Saturday, July 20, 2019

How Not to Crash and Burn (68)

Throughout history kings have been given opportunities to do good and evil on a scale unlike almost anyone else.

When focused on the welfare of their kingdoms, the benefits they could confer on their subjects were immense. When exacting vengeance from their enemies, the damage the greatest of monarchs could inflict was almost incalculable. And when they devoted themselves to self-indulgence, their excesses were the stuff of legends.

Even today, when monarchs are little more than figureheads, these royal celebs have in their grasp the potential to do both harm and good far beyond the ordinary man or woman.

“With great power,” as they say …

The Oracle of King Lemuel (Proverbs 31:1-9)

… Comes Great Responsibility

Another very famous chapter, this one beginning with a few lines of advice that are often overlooked in the head-over-heels rush to express opinions about verse 10 and those that follow it. They are introduced with this:
“The words of King Lemuel. An oracle that his mother taught him ...”
Let’s stop and think about that opener for a minute. These are the “words of King Lemuel”, but he was only the one who wrote them down. They were taught to him by a woman. They come from the unique perspective of a queen mother; privileged just like her son, yet not obligated to deal with the endless responsibilities of rule. She had time on her hands to observe both the conduct of her husband and son, and others as well. She had time to reflect and meditate and learn in a way that few do. She would be educated well beyond her peers, able to see the big picture in a way no mere subject or functionary could. If she were intelligent and God-fearing, which it appears she was, she would be uniquely qualified to give sound advice to kings and to those who would soon be kings.

Missing Info

We do not have the slightest idea who this good woman was. We can’t say for sure who Lemuel was either. Some commentators conjecture that Lemuel (meaning “belonging to God”) was Bathsheba’s pet name for Solomon. Others conjecture it was a name for Hezekiah. Still others point to a Chaldean word and word-ending found in the chapter, speculating that the mother identified in verse 1 was a Jewish wife of a Chaldean monarch (hey, it did happen); this because the reference to “YHWH” in verse 30 marks her as a worshiper of the Israelite God, and not some foreign pseudo-deity. Other theories exist, but none that have any greater substance to back them up.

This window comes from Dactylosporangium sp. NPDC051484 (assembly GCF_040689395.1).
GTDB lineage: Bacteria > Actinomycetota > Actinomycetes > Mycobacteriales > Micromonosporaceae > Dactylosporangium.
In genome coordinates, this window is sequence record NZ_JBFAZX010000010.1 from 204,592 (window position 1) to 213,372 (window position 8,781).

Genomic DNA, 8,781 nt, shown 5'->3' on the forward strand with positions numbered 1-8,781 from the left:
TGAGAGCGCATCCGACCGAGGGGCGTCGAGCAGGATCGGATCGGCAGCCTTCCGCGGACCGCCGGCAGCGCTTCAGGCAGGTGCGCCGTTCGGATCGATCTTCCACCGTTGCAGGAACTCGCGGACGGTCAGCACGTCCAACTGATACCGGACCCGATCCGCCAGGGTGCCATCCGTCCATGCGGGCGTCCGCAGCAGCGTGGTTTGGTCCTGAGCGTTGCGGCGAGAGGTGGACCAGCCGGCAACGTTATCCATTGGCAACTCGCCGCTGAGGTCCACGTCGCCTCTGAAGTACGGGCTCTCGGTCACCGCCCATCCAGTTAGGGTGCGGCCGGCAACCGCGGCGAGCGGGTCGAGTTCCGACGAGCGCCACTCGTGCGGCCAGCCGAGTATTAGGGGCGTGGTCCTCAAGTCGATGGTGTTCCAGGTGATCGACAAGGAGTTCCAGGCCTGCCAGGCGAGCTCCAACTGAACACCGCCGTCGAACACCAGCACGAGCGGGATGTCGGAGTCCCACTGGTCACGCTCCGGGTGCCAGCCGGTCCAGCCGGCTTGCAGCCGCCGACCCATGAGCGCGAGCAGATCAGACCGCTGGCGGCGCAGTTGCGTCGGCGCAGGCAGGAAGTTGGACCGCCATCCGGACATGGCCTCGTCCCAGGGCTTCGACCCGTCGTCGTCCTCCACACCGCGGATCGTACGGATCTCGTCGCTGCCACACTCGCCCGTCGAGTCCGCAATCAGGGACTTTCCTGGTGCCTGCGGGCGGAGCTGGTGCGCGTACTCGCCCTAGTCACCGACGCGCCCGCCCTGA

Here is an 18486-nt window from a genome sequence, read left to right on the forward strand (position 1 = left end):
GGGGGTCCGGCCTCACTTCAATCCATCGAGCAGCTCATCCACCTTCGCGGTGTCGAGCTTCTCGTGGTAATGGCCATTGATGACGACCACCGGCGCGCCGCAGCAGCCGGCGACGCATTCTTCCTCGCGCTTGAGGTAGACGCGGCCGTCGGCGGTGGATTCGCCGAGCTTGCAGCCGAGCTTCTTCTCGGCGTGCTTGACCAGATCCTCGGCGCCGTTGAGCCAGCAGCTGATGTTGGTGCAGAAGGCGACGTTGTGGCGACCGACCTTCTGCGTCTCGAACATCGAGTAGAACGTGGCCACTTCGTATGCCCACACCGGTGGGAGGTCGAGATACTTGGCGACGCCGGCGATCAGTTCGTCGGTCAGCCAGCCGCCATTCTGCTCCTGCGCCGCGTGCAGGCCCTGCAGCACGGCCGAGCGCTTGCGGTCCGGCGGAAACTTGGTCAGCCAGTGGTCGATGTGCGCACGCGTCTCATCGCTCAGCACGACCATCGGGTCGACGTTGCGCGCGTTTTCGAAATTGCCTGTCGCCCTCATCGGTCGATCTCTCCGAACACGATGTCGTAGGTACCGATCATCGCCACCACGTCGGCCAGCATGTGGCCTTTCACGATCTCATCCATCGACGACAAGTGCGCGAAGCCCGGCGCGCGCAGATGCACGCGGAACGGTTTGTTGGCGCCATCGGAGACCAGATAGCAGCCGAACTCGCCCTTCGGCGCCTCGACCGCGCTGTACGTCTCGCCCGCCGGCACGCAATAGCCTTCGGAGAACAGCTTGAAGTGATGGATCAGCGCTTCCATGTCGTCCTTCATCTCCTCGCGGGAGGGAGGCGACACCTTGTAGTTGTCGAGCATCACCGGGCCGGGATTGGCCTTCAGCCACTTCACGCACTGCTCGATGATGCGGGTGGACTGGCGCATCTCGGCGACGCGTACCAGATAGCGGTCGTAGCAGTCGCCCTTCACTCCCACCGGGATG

What we do know is that Solomon was not just the source of a great deal of wisdom but uniquely given the opportunity to share it with “all the kings of the earth” and their representatives, who came from all over the world to hear his wisdom. It would be surprising if the useful information exchanged during these royal visits went only in one direction, since it is obvious Solomon was a keen observer of the human condition and a ready student as well as a formidable teacher. There is no good reason such a man would not have preserved the useful instruction of others, especially concerning an area of life in which his proverbs are otherwise notably lacking.

In any case, on to the words themselves, which are of considerably greater importance than their speculative origin.

Kings and Self-Indulgence

Here begins a mother’s wise instruction to her son:
“What are you doing, my son? What are you doing, son of my womb?
What are you doing, son of my vows?
Do not give your strength to women,
your ways to those who destroy kings.
It is not for kings, O Lemuel, it is not for kings to drink wine,
or for rulers to take strong drink,
lest they drink and forget what has been decreed
and pervert the rights of all the afflicted.
Give strong drink to the one who is perishing,
and wine to those in bitter distress;
let them drink and forget their poverty
and remember their misery no more.
Open your mouth for the mute, for the rights of all who are destitute.
Open your mouth, judge righteously,
defend the rights of the poor and needy.”
There are Christians who teach alcohol is evil and nobody should ever touch the stuff. Others point out the obvious: that Jesus himself drank wine, and that the practice of drinking in moderation is nowhere condemned in the word of God. Both sides would surely agree that both drunkenness and addiction are things to be avoided even for those who live under grace rather than law. Alcohol has its appropriate uses, as well as its inherent dangers.

Wine, Women and Song

The first three sentences, each beginning with “What?” in Hebrew, may not unreasonably be taken to imply that Lemuel had a drinking problem, and possibly a girl problem as well (“Do not give your strength to women”) in his youth. His mother’s instruction is not merely theoretical. It reads like he has been caught in the act. Perhaps Lemuel was given to the occasional bout of carousing with his peers, which would certainly have been a temptation open to him as a young monarch or monarch-in-waiting. Thus, as with much maternal advice, we are first treated to a dose of expressed love and possibly a smidgen or two of guilt (“son of my womb”, “son of my vows”). These are not bad things. We are least inclined, I hope, to easily dismiss the advice of those who have invested the most in us.